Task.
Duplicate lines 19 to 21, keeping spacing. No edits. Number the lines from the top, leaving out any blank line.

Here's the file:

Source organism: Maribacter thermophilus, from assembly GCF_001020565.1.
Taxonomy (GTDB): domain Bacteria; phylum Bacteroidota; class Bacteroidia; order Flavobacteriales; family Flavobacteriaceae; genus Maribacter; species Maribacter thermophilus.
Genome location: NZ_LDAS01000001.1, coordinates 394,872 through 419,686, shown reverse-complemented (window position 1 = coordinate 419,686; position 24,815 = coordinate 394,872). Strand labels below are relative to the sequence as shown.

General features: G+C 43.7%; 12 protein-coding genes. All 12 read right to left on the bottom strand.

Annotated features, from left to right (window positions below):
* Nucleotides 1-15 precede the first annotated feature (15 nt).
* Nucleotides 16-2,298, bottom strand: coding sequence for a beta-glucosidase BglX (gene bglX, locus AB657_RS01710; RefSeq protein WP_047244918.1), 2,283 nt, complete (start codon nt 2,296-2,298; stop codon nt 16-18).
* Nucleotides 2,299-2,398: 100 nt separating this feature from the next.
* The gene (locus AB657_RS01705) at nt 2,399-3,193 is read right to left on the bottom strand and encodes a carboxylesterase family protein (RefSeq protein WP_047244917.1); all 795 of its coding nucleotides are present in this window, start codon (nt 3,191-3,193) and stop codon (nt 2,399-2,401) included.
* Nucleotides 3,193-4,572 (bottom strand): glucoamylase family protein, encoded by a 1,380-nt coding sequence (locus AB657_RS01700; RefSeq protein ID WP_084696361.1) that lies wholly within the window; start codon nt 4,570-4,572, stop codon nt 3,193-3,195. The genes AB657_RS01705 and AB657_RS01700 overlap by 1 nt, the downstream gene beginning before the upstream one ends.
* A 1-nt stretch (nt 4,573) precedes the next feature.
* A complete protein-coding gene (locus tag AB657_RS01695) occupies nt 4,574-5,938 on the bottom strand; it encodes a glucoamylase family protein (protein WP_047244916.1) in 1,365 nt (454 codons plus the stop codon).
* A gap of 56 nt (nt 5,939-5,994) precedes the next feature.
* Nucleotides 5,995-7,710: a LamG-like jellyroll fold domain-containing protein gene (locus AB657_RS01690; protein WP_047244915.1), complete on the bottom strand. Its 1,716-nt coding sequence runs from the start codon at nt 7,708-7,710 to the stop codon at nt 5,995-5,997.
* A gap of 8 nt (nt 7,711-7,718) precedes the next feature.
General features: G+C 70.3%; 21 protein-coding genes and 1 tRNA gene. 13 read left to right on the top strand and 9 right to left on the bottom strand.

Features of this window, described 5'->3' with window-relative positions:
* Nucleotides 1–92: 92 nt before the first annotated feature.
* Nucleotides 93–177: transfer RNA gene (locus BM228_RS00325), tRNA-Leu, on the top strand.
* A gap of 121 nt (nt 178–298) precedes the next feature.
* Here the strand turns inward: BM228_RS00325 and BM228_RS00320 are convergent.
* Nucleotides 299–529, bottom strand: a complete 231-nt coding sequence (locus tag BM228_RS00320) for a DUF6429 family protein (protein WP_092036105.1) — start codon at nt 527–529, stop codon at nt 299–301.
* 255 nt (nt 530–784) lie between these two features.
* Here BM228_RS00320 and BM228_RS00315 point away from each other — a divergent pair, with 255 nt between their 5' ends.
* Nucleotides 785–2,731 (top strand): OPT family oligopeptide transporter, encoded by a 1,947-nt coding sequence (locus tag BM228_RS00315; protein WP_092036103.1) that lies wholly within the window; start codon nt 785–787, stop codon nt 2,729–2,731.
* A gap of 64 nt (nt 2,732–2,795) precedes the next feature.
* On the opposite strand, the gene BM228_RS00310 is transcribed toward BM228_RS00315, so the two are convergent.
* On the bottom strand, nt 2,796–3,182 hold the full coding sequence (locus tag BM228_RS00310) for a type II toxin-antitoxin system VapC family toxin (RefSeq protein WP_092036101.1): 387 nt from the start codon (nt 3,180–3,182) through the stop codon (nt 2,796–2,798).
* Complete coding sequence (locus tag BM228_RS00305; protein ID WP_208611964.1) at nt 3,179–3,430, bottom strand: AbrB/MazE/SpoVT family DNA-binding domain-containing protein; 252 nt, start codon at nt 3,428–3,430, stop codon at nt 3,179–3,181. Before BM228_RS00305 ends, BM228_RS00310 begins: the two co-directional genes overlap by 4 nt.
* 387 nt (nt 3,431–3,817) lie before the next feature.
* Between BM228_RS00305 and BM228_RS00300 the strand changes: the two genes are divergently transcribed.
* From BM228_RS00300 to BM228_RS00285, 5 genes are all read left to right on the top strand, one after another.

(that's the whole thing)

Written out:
* Nucleotides 93–177: transfer RNA gene (locus BM228_RS00325), tRNA-Leu, on the top strand.
* A gap of 121 nt (nt 178–298) precedes the next feature.
* Here the strand turns inward: BM228_RS00325 and BM228_RS00320 are convergent.